The idea is to orbit hundreds or thousands of small satellites 300 and 2000 km above the ground and make sure that at least one satellite is always in the sky above any point being served. The satellites would orbit around the Earth in a number of rings, spaced at different altitudes and positions to avoid collisions. Satellites would be evenly spaced around each ring so laser links would always have one or two adjacent satellites in sight (see Fig. 2). An individual ground station would connect to a satellite passing overhead to send signals, and when that satellite moves out of range, it would hand the connection off to the next satellite following its orbit. Once in space, the signal then would be routed through a series of intersatellite links until it reached a satellite passing over the destination, which would route the signal to a local ground station.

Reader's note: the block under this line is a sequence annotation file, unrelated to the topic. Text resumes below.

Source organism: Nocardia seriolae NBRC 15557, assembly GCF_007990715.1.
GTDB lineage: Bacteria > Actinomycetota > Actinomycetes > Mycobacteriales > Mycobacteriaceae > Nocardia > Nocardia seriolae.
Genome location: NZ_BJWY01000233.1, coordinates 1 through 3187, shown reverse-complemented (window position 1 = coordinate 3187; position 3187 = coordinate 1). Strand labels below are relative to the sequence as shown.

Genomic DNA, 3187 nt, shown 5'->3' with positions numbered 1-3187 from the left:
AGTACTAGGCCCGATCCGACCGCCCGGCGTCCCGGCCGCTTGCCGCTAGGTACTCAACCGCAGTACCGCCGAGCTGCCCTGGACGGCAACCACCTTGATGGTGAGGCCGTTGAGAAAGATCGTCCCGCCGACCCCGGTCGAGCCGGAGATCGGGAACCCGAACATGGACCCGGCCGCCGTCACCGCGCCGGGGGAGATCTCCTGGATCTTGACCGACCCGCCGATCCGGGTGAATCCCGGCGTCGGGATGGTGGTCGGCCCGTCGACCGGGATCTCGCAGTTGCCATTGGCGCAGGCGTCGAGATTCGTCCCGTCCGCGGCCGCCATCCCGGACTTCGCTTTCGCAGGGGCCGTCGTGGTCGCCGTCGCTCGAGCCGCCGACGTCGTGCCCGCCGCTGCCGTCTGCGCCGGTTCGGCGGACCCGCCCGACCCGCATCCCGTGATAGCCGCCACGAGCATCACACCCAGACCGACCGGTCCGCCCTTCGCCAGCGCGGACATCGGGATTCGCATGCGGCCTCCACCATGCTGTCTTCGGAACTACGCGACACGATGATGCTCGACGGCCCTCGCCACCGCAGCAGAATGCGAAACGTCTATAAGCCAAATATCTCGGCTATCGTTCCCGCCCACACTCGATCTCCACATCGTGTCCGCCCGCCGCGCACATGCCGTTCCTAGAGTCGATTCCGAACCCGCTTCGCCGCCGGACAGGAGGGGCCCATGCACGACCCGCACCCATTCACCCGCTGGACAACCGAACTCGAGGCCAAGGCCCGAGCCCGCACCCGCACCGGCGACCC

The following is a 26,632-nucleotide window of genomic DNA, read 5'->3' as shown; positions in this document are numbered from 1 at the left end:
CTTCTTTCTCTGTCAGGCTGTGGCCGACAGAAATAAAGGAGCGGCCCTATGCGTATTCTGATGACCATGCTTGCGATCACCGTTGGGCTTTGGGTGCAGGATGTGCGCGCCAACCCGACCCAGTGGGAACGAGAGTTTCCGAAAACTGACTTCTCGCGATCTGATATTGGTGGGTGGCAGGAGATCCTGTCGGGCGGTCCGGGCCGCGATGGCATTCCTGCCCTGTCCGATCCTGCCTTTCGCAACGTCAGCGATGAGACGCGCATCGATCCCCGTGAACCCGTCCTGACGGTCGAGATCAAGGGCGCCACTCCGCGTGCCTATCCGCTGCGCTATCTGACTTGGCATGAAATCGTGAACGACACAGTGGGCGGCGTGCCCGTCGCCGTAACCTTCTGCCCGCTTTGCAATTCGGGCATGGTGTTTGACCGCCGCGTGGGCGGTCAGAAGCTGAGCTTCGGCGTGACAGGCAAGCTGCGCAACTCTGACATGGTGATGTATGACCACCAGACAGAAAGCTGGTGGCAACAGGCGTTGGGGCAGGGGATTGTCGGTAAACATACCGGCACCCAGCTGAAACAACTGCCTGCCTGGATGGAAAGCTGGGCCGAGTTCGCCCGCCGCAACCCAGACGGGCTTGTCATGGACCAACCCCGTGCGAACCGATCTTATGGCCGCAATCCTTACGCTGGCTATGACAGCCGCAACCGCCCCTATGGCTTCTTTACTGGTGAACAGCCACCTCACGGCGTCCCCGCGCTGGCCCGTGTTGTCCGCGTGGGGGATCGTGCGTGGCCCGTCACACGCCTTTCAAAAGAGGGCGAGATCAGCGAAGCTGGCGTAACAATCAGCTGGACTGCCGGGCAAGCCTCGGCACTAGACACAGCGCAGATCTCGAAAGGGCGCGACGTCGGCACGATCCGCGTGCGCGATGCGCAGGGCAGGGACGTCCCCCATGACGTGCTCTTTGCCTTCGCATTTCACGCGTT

Microwave links are likely between ground stations and satellites because clouds and precipitation can block optical signals in air. Some proposals envision microwave links between satellites. However, laser links offer important advantages over radio frequencies for intersatellite links above the atmosphere: higher transmission bandwidth, smaller receivers, and tighter beams to enhance security. The biggest challenge in the optical band is the need to sustain laser connections between adjacent satellites as the whole constellation moves through space and the nearest neighbors of each satellite keep changing.